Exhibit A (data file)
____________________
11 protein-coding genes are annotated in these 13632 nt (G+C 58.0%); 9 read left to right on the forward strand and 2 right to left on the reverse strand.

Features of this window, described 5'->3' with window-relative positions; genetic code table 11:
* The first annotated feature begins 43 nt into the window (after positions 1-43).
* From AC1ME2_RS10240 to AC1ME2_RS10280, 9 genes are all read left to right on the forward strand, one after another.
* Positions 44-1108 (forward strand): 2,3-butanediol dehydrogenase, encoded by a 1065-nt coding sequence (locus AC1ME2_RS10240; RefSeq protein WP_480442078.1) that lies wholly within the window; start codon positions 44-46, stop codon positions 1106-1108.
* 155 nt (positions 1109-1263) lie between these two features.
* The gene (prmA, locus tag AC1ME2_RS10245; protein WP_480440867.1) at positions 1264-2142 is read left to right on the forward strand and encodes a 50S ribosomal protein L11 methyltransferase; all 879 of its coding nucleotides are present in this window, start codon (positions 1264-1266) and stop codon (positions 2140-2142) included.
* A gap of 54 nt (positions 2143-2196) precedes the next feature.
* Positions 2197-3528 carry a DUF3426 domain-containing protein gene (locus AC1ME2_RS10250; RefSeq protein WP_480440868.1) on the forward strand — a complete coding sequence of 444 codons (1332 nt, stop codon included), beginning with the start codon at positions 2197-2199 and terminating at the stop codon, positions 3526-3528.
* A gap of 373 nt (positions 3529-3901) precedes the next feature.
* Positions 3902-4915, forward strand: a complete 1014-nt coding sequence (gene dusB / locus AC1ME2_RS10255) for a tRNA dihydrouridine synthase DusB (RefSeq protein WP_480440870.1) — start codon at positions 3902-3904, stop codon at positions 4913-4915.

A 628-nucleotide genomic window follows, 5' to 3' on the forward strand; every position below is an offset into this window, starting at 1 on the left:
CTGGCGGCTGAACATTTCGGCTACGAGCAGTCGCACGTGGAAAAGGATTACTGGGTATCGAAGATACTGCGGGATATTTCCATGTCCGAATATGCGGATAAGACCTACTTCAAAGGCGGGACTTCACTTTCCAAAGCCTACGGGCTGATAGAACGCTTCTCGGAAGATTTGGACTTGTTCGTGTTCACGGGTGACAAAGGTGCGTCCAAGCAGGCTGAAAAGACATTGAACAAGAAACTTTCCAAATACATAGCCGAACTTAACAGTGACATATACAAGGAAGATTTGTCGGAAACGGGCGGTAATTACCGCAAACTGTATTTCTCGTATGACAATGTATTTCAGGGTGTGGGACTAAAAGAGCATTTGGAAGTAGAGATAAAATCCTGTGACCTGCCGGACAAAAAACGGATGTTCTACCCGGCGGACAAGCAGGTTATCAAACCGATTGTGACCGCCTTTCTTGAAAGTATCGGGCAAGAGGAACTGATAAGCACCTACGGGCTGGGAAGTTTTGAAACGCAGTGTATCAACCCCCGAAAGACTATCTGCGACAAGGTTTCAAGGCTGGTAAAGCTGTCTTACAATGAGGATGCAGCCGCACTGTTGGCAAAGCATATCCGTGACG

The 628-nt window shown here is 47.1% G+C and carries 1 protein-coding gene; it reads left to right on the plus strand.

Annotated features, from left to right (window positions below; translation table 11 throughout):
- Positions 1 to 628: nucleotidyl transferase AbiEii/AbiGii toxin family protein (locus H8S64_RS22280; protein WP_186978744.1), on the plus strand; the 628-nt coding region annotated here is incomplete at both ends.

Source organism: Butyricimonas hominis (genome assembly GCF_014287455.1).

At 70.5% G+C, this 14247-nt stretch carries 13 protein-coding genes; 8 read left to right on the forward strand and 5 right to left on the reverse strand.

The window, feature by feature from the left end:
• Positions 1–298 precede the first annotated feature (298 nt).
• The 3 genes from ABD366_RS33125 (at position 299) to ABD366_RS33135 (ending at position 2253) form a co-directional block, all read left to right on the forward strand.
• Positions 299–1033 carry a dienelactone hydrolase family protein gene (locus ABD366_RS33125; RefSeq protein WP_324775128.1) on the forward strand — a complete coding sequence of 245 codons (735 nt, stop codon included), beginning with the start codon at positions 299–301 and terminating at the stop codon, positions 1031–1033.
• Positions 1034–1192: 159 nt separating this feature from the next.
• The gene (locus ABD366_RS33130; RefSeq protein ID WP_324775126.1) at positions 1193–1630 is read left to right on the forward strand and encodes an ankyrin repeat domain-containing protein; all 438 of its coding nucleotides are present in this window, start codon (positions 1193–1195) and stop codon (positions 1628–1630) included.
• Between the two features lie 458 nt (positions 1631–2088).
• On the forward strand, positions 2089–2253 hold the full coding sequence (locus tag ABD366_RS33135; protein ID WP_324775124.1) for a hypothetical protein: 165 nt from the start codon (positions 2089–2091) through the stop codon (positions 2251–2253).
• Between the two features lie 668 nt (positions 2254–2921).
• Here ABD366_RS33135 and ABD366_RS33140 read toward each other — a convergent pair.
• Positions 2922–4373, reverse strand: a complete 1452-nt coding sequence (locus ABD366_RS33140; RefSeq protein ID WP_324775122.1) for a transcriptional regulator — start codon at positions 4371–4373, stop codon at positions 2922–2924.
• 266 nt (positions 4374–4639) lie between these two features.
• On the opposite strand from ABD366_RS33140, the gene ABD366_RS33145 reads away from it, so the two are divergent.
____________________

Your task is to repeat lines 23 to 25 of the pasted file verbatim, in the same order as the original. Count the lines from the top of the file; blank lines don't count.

• Positions 1034–1192: 159 nt separating this feature from the next.
• The gene (locus ABD366_RS33130; RefSeq protein ID WP_324775126.1) at positions 1193–1630 is read left to right on the forward strand and encodes an ankyrin repeat domain-containing protein; all 438 of its coding nucleotides are present in this window, start codon (positions 1193–1195) and stop codon (positions 1628–1630) included.
• Between the two features lie 458 nt (positions 1631–2088).